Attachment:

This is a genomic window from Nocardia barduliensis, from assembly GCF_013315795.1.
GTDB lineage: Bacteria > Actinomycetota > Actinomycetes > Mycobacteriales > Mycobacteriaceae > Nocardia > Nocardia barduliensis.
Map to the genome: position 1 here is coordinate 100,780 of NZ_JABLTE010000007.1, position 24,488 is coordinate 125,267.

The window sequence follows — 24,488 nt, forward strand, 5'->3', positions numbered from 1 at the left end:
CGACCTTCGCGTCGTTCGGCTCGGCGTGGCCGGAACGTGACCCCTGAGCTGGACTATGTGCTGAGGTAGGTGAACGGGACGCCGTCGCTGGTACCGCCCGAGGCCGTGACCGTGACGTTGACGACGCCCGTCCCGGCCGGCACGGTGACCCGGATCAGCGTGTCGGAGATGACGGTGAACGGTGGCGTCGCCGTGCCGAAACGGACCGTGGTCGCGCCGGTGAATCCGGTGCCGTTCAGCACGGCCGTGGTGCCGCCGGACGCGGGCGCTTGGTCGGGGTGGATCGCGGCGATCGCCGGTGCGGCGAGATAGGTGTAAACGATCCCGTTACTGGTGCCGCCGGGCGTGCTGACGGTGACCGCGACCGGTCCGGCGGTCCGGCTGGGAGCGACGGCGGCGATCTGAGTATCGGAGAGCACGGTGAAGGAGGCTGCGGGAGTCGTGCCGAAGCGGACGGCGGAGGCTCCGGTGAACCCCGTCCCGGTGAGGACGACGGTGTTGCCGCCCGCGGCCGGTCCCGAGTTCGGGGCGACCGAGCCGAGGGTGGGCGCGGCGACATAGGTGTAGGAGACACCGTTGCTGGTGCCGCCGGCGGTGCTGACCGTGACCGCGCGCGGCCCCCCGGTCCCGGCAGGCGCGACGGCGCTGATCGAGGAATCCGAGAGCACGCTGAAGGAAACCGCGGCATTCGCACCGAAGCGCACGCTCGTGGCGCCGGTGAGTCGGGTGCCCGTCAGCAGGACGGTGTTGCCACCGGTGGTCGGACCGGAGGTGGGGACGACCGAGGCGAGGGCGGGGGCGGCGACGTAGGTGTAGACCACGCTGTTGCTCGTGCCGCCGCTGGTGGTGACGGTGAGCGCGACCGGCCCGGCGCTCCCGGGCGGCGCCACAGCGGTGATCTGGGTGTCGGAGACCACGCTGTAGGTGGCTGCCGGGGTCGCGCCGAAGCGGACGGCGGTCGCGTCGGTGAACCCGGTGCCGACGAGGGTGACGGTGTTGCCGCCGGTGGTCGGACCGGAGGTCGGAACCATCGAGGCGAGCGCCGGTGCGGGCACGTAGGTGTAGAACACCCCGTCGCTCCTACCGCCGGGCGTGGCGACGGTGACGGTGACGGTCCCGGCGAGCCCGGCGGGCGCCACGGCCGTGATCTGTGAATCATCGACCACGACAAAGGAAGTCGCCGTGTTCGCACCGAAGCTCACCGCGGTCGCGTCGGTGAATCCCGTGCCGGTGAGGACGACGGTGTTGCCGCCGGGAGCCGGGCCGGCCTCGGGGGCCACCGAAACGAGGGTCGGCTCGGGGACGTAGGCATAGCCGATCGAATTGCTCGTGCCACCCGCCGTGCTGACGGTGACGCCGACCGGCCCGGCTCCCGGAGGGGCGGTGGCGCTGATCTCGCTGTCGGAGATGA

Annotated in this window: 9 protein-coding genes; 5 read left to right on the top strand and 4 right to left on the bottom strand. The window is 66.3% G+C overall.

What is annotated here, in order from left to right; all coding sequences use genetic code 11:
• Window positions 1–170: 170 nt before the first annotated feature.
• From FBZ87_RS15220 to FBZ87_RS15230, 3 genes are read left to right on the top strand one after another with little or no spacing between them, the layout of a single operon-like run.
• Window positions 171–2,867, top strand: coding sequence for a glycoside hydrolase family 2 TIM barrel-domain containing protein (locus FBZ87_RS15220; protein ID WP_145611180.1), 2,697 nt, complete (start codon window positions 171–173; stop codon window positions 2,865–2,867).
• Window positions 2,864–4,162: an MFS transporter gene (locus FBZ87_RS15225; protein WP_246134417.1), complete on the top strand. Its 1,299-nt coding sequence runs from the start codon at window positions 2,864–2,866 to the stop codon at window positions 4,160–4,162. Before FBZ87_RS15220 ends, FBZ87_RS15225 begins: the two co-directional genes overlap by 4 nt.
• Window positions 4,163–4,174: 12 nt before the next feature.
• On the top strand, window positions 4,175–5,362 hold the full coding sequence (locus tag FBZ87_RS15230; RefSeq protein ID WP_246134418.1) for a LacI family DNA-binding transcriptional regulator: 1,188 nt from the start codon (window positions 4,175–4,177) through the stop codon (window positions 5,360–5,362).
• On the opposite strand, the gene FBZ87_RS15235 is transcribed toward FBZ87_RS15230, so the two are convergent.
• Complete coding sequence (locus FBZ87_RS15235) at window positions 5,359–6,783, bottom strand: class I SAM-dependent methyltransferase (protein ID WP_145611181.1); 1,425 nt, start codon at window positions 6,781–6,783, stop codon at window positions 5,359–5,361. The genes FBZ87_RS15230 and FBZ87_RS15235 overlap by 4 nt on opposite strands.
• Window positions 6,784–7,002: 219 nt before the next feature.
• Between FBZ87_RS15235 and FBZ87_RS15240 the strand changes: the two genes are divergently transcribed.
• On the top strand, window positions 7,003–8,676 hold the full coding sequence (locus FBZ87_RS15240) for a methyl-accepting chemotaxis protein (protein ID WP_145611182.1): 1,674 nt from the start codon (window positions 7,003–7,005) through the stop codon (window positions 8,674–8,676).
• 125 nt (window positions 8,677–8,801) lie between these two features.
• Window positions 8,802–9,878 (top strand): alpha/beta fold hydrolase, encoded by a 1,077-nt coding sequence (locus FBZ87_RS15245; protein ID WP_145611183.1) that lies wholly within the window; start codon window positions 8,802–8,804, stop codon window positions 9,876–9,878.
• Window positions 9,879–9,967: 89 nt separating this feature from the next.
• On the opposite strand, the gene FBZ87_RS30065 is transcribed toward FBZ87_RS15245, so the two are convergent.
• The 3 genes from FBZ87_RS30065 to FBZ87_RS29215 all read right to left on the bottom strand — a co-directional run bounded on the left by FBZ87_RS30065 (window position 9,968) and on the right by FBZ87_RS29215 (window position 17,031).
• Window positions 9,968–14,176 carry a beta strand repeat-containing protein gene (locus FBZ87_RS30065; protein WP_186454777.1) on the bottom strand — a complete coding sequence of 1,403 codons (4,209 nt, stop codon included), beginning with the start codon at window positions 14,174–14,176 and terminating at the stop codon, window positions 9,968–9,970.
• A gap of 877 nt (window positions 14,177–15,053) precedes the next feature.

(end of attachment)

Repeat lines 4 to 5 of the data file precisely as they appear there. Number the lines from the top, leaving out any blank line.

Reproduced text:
The window sequence follows — 24,488 nt, forward strand, 5'->3', positions numbered from 1 at the left end:
CGACCTTCGCGTCGTTCGGCTCGGCGTGGCCGGAACGTGACCCCTGAGCTGGACTATGTGCTGAGGTAGGTGAACGGGACGCCGTCGCTGGTACCGCCCGAGGCCGTGACCGTGACGTTGACGACGCCCGTCCCGGCCGGCACGGTGACCCGGATCAGCGTGTCGGAGATGACGGTGAACGGTGGCGTCGCCGTGCCGAAACGGACCGTGGTCGCGCCGGTGAATCCGGTGCCGTTCAGCACGGCCGTGGTGCCGCCGGACGCGGGCGCTTGGTCGGGGTGGATCGCGGCGATCGCCGGTGCGGCGAGATAGGTGTAAACGATCCCGTTACTGGTGCCGCCGGGCGTGCTGACGGTGACCGCGACCGGTCCGGCGGTCCGGCTGGGAGCGACGGCGGCGATCTGAGTATCGGAGAGCACGGTGAAGGAGGCTGCGGGAGTCGTGCCGAAGCGGACGGCGGAGGCTCCGGTGAACCCCGTCCCGGTGAGGACGACGGTGTTGCCGCCCGCGGCCGGTCCCGAGTTCGGGGCGACCGAGCCGAGGGTGGGCGCGGCGACATAGGTGTAGGAGACACCGTTGCTGGTGCCGCCGGCGGTGCTGACCGTGACCGCGCGCGGCCCCCCGGTCCCGGCAGGCGCGACGGCGCTGATCGAGGAATCCGAGAGCACGCTGAAGGAAACCGCGGCATTCGCACCGAAGCGCACGCTCGTGGCGCCGGTGAGTCGGGTGCCCGTCAGCAGGACGGTGTTGCCACCGGTGGTCGGACCGGAGGTGGGGACGACCGAGGCGAGGGCGGGGGCGGCGACGTAGGTGTAGACCACGCTGTTGCTCGTGCCGCCGCTGGTGGTGACGGTGAGCGCGACCGGCCCGGCGCTCCCGGGCGGCGCCACAGCGGTGATCTGGGTGTCGGAGACCACGCTGTAGGTGGCTGCCGGGGTCGCGCCGAAGCGGACGGCGGTCGCGTCGGTGAACCCGGTGCCGACGAGGGTGACGGTGTTGCCGCCGGTGGTCGGACCGGAGGTCGGAACCATCGAGGCGAGCGCCGGTGCGGGCACGTAGGTGTAGAACACCCCGTCGCTCCTACCGCCGGGCGTGGCGACGGTGACGGTGACGGTCCCGGCGAGCCCGGCGGGCGCCACGGCCGTGATCTGTGAATCATCGACCACGACAAAGGAAGTCGCCGTGTTCGCACCGAAGCTCACCGCGGTCGCGTCGGTGAATCCCGTGCCGGTGAGGACGACGGTGTTGCCGCCGGGAGCCGGGCCGGCCTCGGGGGCCACCGAAACGAGGGTCGGCTCGGGGACGTAGGCATAGCCGATCGAATTGCTCGTGCCACCCGCCGTGCTGACGGTGACGCCGACCGGCCCGGCTCCCGGAGGGGCGGTGGCGCTGATCTCGCTGTCGGAGATGA